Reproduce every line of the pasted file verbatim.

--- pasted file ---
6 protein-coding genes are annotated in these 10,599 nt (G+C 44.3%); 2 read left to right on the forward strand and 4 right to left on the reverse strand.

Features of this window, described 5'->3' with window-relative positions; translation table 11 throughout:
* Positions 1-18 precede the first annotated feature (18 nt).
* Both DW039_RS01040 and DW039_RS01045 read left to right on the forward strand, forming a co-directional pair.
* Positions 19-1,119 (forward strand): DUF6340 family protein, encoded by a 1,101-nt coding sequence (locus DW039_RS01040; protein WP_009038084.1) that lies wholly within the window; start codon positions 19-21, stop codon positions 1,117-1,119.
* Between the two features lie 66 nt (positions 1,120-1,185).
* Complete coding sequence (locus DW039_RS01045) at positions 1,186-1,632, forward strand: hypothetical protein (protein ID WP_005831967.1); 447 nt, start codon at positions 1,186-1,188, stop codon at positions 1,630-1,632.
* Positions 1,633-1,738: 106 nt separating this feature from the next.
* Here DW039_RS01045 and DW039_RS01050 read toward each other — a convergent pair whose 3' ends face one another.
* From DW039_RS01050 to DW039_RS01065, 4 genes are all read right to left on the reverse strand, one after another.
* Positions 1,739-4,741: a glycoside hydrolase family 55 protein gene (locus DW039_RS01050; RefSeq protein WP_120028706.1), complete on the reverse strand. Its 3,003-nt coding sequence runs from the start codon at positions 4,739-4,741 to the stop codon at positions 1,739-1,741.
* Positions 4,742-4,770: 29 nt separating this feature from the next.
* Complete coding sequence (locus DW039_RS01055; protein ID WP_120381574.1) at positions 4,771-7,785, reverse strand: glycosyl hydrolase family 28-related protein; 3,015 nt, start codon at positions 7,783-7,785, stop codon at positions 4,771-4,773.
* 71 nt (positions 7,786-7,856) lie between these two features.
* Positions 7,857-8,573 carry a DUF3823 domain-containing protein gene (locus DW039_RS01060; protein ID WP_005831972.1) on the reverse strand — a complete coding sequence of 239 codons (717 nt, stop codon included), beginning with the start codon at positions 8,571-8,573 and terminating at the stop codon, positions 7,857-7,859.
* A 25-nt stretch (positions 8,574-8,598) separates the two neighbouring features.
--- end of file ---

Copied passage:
6 protein-coding genes are annotated in these 10,599 nt (G+C 44.3%); 2 read left to right on the forward strand and 4 right to left on the reverse strand.

Features of this window, described 5'->3' with window-relative positions; translation table 11 throughout:
* Positions 1-18 precede the first annotated feature (18 nt).
* Both DW039_RS01040 and DW039_RS01045 read left to right on the forward strand, forming a co-directional pair.
* Positions 19-1,119 (forward strand): DUF6340 family protein, encoded by a 1,101-nt coding sequence (locus DW039_RS01040; protein WP_009038084.1) that lies wholly within the window; start codon positions 19-21, stop codon positions 1,117-1,119.
* Between the two features lie 66 nt (positions 1,120-1,185).
* Complete coding sequence (locus DW039_RS01045) at positions 1,186-1,632, forward strand: hypothetical protein (protein ID WP_005831967.1); 447 nt, start codon at positions 1,186-1,188, stop codon at positions 1,630-1,632.
* Positions 1,633-1,738: 106 nt separating this feature from the next.
* Here DW039_RS01045 and DW039_RS01050 read toward each other — a convergent pair whose 3' ends face one another.
* From DW039_RS01050 to DW039_RS01065, 4 genes are all read right to left on the reverse strand, one after another.
* Positions 1,739-4,741: a glycoside hydrolase family 55 protein gene (locus DW039_RS01050; RefSeq protein WP_120028706.1), complete on the reverse strand. Its 3,003-nt coding sequence runs from the start codon at positions 4,739-4,741 to the stop codon at positions 1,739-1,741.
* Positions 4,742-4,770: 29 nt separating this feature from the next.
* Complete coding sequence (locus DW039_RS01055; protein ID WP_120381574.1) at positions 4,771-7,785, reverse strand: glycosyl hydrolase family 28-related protein; 3,015 nt, start codon at positions 7,783-7,785, stop codon at positions 4,771-4,773.
* 71 nt (positions 7,786-7,856) lie between these two features.
* Positions 7,857-8,573 carry a DUF3823 domain-containing protein gene (locus DW039_RS01060; protein ID WP_005831972.1) on the reverse strand — a complete coding sequence of 239 codons (717 nt, stop codon included), beginning with the start codon at positions 8,571-8,573 and terminating at the stop codon, positions 7,857-7,859.
* A 25-nt stretch (positions 8,574-8,598) separates the two neighbouring features.